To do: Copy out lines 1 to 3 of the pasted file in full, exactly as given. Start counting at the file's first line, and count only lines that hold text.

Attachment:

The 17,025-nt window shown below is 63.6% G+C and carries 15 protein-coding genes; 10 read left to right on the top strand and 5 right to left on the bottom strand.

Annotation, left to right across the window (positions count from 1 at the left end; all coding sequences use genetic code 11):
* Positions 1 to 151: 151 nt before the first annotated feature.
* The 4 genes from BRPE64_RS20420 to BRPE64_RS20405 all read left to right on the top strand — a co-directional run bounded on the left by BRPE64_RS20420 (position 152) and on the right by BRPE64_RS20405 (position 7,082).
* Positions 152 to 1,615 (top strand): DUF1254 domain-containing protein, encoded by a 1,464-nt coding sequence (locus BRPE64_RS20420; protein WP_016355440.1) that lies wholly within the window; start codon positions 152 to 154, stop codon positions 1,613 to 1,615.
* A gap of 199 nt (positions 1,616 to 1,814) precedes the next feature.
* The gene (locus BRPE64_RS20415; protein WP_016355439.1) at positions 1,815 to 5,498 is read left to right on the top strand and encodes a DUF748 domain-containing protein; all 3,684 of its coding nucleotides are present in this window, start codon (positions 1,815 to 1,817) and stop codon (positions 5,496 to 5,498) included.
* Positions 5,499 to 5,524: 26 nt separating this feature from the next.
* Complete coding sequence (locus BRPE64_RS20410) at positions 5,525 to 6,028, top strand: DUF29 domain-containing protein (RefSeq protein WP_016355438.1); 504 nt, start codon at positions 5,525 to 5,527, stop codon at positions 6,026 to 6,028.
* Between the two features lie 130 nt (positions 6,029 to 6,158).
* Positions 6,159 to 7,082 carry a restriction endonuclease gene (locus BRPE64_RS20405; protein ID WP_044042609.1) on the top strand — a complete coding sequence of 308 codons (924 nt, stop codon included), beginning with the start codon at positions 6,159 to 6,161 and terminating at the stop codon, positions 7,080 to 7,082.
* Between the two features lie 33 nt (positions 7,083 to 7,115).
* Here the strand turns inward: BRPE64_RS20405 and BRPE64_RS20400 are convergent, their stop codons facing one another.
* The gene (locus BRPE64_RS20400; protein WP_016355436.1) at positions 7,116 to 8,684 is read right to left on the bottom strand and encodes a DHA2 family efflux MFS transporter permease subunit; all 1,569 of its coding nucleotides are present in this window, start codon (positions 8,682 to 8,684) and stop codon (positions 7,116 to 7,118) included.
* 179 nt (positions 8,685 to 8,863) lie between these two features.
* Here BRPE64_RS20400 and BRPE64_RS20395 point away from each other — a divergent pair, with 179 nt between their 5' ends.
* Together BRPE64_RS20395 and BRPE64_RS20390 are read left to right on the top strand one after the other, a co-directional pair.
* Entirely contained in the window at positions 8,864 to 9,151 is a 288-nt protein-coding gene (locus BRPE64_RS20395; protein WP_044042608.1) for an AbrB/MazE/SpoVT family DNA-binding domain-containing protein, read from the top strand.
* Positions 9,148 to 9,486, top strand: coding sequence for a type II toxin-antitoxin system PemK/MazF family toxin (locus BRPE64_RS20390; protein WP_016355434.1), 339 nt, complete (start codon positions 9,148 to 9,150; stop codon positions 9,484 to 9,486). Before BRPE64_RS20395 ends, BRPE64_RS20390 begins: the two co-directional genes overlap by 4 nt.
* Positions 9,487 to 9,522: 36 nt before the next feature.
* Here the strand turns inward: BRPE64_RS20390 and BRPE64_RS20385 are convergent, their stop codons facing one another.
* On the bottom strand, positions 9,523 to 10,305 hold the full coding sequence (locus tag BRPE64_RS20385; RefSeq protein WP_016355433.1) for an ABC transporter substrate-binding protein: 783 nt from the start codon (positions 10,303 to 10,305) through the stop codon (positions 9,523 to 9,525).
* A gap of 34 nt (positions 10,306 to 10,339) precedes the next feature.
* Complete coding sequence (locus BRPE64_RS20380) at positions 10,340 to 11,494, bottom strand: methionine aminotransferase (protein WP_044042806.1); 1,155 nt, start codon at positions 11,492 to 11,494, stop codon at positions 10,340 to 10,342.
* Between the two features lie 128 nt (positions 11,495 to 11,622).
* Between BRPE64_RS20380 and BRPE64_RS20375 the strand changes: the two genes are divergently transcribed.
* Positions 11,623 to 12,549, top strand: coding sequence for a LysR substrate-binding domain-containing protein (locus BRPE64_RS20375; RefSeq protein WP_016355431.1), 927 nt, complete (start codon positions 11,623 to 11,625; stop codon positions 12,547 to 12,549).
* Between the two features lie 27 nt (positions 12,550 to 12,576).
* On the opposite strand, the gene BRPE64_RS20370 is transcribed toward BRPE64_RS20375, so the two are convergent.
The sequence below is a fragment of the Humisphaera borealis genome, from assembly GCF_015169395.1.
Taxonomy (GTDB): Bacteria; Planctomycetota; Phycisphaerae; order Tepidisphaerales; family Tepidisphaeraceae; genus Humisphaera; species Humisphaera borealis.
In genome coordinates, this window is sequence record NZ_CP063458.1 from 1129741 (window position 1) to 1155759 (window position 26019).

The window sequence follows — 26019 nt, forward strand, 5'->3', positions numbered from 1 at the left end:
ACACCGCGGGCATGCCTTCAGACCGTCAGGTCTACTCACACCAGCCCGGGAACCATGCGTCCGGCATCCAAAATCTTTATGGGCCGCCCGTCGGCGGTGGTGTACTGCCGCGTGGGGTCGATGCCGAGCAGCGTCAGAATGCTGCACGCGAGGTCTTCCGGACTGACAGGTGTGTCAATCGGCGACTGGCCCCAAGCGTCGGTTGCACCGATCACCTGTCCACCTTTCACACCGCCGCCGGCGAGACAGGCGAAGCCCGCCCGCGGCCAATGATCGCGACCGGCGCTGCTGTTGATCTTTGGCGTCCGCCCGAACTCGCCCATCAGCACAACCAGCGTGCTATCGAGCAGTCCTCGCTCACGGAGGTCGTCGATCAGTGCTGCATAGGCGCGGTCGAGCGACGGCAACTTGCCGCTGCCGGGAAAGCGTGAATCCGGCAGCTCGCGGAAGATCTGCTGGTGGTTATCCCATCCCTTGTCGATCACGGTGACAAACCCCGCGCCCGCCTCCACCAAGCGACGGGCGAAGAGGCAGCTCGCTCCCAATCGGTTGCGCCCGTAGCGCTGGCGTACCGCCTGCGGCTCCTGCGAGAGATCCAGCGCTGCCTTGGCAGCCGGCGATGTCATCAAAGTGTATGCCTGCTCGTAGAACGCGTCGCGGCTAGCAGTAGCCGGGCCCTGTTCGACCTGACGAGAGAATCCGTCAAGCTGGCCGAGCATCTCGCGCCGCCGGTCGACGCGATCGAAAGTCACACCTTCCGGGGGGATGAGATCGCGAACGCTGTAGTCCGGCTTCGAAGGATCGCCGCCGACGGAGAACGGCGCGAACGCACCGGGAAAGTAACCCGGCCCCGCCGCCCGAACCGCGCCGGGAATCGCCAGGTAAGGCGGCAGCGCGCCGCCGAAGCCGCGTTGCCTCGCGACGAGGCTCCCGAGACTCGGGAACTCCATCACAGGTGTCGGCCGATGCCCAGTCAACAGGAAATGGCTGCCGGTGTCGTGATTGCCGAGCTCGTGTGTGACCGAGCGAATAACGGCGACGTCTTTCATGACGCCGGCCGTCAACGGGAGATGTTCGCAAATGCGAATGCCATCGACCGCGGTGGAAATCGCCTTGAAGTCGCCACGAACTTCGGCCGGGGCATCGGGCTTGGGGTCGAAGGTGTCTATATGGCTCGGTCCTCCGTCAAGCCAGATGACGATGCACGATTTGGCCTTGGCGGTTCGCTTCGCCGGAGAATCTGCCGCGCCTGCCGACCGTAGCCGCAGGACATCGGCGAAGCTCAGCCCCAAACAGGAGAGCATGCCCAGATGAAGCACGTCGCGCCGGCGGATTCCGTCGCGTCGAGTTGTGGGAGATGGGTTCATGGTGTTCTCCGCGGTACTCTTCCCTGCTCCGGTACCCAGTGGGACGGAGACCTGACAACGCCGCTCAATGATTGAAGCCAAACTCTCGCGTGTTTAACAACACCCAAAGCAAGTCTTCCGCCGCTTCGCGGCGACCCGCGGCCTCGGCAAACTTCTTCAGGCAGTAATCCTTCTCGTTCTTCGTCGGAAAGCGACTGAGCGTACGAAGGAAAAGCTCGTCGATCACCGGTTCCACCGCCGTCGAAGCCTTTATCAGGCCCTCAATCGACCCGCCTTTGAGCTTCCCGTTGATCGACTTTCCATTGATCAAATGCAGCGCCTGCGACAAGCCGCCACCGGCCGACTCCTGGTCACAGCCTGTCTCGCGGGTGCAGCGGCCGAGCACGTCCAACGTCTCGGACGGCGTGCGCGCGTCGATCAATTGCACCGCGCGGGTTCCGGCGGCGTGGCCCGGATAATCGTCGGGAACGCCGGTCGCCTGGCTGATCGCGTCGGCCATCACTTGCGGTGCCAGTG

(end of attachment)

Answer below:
The 17,025-nt window shown below is 63.6% G+C and carries 15 protein-coding genes; 10 read left to right on the top strand and 5 right to left on the bottom strand.

Annotation, left to right across the window (positions count from 1 at the left end; all coding sequences use genetic code 11):
* Positions 1 to 151: 151 nt before the first annotated feature.